Old Thibodaux post office, 2014:

Thibodaux, LA: old post office
Thibodaux, LA: old post office cornerstone

Old (then-new) Thibodaux post office, Jun. 5, 1926:

Thibodaux, LA post office, 1926
Thibodaux, LA post office, 1926 (rear view)

The 'new' federal building along Canal Blvd. between West 9th St. and West 10th St.; the second photo also shows the 1966 Lyndon B. Johnson cornerstone.

Thibodaux, LA post office
Thibodaux, LA post office with cornerstone

Thibodaux also hosts a Contract Postal Unit at Nicholls State University. The operation is housed inside the Donald G. Bollinger Memorial Student Union.

Nicholls State University Contract Postal Unit, Thibodaux, LA

Houma, Louisiana

The county parish seat of Terrebonne Parish in the Bayou received two gorgeous buildings around the city's central square as a result of the New Deal (the south side of Main Street, between Church and Goode): (1) the 1934-5 former post office building and (2) the stately 1937-begun Parish Courthouse.

The old post office building at 7861 Main Street in Houma, LA was constructed in 1934-5 and served until the completion of the Allen J. Ellender Federal Building—a rather standard ugly mid-to-late century building, located a few blocks away, that will disappoint your retinas later in this post.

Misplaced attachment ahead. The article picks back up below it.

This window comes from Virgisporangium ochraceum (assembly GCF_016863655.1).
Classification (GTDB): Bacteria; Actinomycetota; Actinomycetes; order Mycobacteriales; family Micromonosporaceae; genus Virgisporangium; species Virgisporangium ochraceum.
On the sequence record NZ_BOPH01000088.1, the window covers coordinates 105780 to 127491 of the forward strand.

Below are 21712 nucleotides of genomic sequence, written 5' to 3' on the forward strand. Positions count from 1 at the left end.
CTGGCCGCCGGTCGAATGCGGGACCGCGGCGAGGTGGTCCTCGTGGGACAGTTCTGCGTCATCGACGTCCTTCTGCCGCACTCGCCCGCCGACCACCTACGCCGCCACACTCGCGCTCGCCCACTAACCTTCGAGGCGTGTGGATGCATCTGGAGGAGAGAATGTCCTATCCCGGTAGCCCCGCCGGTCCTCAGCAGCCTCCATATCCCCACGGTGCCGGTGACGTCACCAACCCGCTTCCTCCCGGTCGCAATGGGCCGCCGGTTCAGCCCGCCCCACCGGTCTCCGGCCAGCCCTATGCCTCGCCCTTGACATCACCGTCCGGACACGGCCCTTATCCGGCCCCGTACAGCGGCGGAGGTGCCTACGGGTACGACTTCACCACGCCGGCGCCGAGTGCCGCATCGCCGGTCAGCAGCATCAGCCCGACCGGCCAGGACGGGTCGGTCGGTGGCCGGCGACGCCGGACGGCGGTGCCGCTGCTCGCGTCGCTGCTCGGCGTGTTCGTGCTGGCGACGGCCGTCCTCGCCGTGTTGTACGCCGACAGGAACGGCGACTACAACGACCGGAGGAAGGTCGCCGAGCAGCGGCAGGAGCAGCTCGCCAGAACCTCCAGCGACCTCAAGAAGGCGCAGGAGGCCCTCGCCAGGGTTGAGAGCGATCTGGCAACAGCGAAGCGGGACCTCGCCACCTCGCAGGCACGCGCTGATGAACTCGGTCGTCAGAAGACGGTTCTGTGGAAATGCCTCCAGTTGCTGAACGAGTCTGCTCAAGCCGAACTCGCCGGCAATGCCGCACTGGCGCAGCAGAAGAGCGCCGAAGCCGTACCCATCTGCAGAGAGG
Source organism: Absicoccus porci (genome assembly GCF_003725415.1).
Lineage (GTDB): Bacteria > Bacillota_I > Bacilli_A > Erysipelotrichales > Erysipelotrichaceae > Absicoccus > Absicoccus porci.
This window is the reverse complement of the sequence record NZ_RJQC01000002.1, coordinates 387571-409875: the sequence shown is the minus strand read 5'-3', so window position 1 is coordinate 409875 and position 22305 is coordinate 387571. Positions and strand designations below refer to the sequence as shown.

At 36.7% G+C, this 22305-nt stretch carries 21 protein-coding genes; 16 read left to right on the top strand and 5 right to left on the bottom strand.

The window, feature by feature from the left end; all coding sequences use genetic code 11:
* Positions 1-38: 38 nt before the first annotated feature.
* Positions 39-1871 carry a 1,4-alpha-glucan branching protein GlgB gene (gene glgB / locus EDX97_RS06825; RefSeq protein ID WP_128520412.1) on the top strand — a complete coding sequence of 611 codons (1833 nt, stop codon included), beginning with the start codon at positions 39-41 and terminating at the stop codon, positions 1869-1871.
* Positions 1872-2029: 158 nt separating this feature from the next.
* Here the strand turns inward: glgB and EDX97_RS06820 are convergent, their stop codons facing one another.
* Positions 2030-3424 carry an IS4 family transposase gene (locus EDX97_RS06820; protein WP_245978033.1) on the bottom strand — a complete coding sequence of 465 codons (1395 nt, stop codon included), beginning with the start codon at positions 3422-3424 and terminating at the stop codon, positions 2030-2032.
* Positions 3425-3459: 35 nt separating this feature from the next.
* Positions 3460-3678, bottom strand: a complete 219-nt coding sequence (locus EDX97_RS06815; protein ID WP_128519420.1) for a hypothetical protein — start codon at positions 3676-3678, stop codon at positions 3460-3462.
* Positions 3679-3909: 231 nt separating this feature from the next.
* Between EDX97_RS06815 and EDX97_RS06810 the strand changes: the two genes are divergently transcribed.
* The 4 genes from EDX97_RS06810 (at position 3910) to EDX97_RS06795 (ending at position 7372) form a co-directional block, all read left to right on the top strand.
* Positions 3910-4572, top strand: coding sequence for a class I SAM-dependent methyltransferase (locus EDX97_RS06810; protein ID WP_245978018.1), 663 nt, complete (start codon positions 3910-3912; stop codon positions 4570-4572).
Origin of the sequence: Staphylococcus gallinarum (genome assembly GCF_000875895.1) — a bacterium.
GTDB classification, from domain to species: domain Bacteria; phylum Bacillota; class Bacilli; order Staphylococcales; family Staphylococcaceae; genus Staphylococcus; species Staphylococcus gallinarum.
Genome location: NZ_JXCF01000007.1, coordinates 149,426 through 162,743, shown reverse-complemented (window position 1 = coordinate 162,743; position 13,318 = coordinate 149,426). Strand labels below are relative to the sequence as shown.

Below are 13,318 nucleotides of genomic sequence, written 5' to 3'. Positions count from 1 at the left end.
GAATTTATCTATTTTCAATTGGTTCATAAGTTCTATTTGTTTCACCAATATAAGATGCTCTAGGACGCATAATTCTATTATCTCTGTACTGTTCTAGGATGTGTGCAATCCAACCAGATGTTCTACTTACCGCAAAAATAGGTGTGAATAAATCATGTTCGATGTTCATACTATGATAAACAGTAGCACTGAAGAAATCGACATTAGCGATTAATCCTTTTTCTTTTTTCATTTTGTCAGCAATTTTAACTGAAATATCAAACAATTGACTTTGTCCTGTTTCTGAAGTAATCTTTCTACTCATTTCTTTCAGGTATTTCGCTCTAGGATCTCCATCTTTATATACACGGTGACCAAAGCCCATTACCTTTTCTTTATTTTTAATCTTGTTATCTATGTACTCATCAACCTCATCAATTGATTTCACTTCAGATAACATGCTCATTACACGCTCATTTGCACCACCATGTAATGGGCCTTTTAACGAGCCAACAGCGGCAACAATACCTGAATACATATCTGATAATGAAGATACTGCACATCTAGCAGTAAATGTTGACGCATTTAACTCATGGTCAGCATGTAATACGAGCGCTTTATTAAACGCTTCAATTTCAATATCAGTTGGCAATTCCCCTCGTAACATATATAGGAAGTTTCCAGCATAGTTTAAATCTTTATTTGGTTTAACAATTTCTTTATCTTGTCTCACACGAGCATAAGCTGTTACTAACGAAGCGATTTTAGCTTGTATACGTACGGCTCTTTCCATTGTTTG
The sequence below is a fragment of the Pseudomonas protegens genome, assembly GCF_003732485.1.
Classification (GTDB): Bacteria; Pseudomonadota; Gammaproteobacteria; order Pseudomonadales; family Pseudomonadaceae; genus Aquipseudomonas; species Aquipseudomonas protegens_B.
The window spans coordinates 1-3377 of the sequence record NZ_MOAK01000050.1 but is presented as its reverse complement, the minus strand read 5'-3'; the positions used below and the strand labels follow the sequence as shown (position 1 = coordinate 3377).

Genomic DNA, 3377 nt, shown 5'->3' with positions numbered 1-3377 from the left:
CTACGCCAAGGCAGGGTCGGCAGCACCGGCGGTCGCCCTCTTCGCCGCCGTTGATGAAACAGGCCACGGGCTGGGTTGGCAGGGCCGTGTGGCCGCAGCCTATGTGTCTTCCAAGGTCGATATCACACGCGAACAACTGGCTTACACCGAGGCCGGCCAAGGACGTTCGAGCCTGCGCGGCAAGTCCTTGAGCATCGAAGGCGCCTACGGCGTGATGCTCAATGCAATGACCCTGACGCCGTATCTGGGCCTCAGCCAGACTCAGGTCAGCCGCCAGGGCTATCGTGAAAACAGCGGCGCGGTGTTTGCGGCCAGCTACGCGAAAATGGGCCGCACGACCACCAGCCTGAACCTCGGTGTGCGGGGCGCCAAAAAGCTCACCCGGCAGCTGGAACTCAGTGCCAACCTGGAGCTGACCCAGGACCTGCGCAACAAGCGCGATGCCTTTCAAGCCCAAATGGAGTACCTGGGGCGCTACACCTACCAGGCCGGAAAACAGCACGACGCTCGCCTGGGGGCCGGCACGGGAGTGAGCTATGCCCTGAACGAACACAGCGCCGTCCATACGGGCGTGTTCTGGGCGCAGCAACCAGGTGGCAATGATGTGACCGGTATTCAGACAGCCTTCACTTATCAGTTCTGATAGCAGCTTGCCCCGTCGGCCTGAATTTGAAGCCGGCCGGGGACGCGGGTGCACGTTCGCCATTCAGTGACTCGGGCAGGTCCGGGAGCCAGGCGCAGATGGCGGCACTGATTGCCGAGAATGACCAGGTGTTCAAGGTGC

Here are two photos of the then-recently completed post office building taken May 17, 1935: Houma, LA post office, 1935
Houma, LA post office, 1935 (rear view)

The old post office is privately owned, and for some time served as a nightclub that was appropriately called "The Old Post Office Club." However, when I visited this spring it appeared that the building served no discernible public purpose. That said, the building appeared to be in good shape. Below, photos of the old Houma post office from this year, including photos of the cornerstone and an honorary (nonfunctional) postbox affixed to the right of the building's main entrance.

Old Houma post office, 2014
Old Houma post office cornerstone, 2014
Old Houma post office: old postbox, 2014

Here is the site of the current post office in Houma. The building at left houses various federal offices, while the post office is at the right.

Houma post office, 2014

There are three Contract Postal Units (CPUs) in Houma, but that's the subject for perhaps another post.